Alex Kane believes that the Secretary of State has simply become a message boy delivering the deal required by Sinn Fein. He argues that instead of waiting until everyone turned against it, he should have face Sinn Fein down with it, and not “tried to “buy off” unionists by including members of the security forces within the measure”. By Alex Kane
What a wretched, wriggling, disingenuous ninny our Secretary of State is. If there are still unionists out there who labour under the delusion that Direct Rule is preferable to an Assembly, could I suggest that they monitor the serially offensive antics of this perma-tanned panjandrum? His handling of the OTR issue has been so sweepingly and thoroughly incompetent, as well as politically biased, that, to my mind at least, it renders his position untenable.
Speaking to Seamus McKee on Thursday’s Good Morning Ulster, he explained the origins and subsequent demise of the OTR Bill. “When Sinn Fein asked for this legislation…” he delivered it for them. Later, “when it became clear that Sinn Fein instructed OTRs not to use it…” he happily dumped the Bill for them as well. In other words, the passage of the legislation was always going to be dependent upon Sinn Fein’s approval; and it obviously didn’t matter what unionists and Conservatives thought about it (as Mr. Hain made clear in the Commons before Christmas).
Now then, given that background and those circumstances, could anyone actually tell me the difference between being Secretary of State and being a ventriloquist’s dummy? I have always opposed the Bill. Anyone, be it a terrorist, a member of the security forces, or an undercover intelligence agent, who takes life, or endangers life, should be held to account. And held to account openly and publicly. The families of victims have rights in these matters. Every single one of us who has endured thirty years of instability here has rights in these matters.
While I have always had difficulty with the early release of prisoners under the terms of the Belfast Agreement, I consoled myself with the fact that, at the very least, they had been convicted and sentenced for their criminality and terrorism. I always had sympathy with David Trimble’s view that just because someone had a past didn’t mean they couldn’t have a future.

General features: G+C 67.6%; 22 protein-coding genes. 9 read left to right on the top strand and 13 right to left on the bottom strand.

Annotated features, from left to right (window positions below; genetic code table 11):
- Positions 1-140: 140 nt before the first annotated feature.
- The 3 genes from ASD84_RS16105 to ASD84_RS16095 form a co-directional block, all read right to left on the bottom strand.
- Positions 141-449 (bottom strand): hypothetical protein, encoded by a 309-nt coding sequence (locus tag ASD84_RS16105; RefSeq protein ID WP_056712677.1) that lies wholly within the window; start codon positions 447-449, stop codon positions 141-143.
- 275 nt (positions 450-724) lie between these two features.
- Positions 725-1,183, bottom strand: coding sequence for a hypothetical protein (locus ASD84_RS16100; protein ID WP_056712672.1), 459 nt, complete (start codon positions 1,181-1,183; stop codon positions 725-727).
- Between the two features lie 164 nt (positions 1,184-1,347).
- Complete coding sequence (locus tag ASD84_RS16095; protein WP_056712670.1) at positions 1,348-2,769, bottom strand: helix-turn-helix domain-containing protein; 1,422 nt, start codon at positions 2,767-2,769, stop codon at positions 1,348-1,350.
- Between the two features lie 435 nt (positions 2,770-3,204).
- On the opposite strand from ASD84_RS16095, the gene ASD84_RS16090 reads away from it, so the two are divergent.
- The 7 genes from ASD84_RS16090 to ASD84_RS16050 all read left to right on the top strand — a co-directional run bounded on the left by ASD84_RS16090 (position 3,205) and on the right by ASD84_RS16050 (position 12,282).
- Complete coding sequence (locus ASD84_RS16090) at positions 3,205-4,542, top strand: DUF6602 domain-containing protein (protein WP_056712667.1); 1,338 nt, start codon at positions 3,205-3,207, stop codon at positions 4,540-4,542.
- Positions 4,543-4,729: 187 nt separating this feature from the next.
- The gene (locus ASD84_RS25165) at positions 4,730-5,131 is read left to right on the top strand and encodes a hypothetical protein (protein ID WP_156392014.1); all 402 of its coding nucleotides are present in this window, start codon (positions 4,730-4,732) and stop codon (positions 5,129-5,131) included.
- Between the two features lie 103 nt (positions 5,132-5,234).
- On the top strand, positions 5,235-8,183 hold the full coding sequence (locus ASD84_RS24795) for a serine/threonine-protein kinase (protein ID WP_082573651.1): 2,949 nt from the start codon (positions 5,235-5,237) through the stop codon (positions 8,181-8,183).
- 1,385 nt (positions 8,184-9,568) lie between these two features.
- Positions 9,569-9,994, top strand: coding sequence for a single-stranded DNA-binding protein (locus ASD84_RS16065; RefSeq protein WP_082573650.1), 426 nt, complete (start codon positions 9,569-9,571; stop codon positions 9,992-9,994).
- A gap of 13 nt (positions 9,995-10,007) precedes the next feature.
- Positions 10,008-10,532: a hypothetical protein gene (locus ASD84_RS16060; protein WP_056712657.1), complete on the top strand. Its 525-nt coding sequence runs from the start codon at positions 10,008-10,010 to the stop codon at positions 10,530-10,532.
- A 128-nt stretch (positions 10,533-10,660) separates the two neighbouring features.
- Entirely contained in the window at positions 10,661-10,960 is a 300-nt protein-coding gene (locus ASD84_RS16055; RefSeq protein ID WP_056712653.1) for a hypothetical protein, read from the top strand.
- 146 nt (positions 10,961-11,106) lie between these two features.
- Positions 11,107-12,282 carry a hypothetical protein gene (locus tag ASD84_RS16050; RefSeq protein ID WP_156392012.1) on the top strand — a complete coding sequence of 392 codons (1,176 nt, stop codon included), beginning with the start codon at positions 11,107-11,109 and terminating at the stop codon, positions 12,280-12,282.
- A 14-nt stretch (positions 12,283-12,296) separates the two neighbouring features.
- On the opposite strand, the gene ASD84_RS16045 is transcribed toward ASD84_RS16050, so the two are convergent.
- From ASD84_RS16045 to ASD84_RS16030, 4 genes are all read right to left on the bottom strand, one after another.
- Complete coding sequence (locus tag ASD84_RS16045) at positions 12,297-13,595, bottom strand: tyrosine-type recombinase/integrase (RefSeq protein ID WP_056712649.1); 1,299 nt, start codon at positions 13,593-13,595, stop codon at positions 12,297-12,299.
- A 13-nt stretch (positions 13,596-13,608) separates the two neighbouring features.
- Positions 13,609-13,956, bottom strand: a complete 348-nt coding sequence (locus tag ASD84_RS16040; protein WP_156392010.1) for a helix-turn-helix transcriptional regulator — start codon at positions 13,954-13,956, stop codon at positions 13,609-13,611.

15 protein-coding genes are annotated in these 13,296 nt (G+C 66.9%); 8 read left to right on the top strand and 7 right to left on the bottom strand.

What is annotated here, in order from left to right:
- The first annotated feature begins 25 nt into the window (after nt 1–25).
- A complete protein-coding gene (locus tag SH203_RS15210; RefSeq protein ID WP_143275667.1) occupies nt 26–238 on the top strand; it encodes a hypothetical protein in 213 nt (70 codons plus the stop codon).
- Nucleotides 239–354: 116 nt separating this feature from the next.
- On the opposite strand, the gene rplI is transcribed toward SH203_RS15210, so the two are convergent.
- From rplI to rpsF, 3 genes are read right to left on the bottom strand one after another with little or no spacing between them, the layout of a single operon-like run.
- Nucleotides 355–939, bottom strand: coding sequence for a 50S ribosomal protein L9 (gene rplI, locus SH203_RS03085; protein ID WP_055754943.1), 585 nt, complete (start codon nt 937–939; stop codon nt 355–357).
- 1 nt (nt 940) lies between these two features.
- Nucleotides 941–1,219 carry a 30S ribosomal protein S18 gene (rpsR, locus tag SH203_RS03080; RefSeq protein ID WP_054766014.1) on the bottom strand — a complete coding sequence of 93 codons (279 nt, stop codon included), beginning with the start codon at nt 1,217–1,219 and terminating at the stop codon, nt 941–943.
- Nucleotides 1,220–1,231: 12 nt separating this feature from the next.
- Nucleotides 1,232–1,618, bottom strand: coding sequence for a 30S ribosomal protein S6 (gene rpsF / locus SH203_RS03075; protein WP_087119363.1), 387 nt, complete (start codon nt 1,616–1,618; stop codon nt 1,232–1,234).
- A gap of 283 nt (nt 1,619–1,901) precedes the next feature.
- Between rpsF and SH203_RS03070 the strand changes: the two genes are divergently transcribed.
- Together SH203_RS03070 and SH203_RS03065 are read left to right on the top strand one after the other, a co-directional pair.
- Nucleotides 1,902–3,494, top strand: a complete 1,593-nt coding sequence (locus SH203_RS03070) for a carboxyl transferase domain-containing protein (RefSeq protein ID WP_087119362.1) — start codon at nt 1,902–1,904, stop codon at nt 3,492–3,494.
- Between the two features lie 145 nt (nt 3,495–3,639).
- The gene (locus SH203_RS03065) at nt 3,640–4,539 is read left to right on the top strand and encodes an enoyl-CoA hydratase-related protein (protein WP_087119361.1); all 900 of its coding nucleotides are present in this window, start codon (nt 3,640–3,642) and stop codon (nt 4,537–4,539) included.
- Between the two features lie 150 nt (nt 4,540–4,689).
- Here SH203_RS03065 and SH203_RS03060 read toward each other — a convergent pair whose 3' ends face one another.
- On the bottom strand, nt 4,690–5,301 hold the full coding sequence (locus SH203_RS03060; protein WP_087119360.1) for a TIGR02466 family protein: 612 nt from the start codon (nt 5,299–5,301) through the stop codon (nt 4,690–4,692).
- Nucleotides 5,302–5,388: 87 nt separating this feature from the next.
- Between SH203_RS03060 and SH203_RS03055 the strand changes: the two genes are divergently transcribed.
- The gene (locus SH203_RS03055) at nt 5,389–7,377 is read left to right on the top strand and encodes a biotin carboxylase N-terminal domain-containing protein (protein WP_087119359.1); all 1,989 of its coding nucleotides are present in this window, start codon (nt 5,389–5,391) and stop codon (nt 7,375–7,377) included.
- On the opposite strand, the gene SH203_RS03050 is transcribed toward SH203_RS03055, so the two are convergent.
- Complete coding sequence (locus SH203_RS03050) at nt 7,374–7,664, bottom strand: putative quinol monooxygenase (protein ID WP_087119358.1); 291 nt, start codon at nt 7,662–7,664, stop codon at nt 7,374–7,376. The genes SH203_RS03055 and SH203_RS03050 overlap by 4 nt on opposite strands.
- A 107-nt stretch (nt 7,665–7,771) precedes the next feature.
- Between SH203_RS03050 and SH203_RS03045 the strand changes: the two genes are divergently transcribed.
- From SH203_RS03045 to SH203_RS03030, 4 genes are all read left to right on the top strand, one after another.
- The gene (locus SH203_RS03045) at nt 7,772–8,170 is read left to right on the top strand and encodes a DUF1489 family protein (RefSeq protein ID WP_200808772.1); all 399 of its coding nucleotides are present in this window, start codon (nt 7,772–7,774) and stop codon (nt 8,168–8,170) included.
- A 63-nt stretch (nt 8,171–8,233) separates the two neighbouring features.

My problem with the OTR legislation, though, and also with Truth and Reconciliation Commissions, is that there is a very real sense that the offenders have simply “got away with it.” There is no moral or social price for them to pay, and there is no form of closure or retribution for victims, their families or society in general. I cannot avoid the conclusion, therefore, that such a “solution” is anything other than fundamentally repugnant.
It is good that the OTR Bill has been scuppered. I only wish that Mr. Hain had had the moral and political courage to face down Sinn Fein in the first place and refused to even consider the legislation. I wish that he hadn’t then The Secretary of State has emerged from this episode with his credibility in tatters and his fitness for office irreparably tarnished. He is, in every sense of the term, “damaged goods”.
All of which may explain his sudden desire to win brownie points with the public by threatening to stop MLA’s salaries and allowances. It is, I suspect, no coincidence, that this story was allowed to gather speed in the three days leading up to the dropping of the OTR Bill. And nor is it any surprise that opinion polls in the local newspapers and radio programmes indicate support for such a measure. But you can bet your bottom dollar that he will do nothing about it.
And the reason he will do nothing about it is that such a move would expose both himself and his Number 10 master as the spineless, morally vacuous creatures they truly are. The Assembly remains suspended, and democrats remain out of office, precisely because the NIO and Downing Street have refused to tackle Sinn Fein head on, and allow the moral and democratic majority in Northern Ireland to enjoy accountable government.
Peter Hain has been a disaster for Northern Ireland. If the Prime Minister retains any hope of his legacy including a lasting settlement here, then, while he still has time (and certainly before he comes over in a few weeks to make a keynote speech), he should reshuffle his entire NIO goon squad.
First published in the Newsletter on Saturday 14th January 2006
Mick is founding editor of Slugger. He has written papers on the impacts of the Internet on politics and the wider media and is a regular guest and speaking events across Ireland, the UK and Europe. Twitter: @MickFealty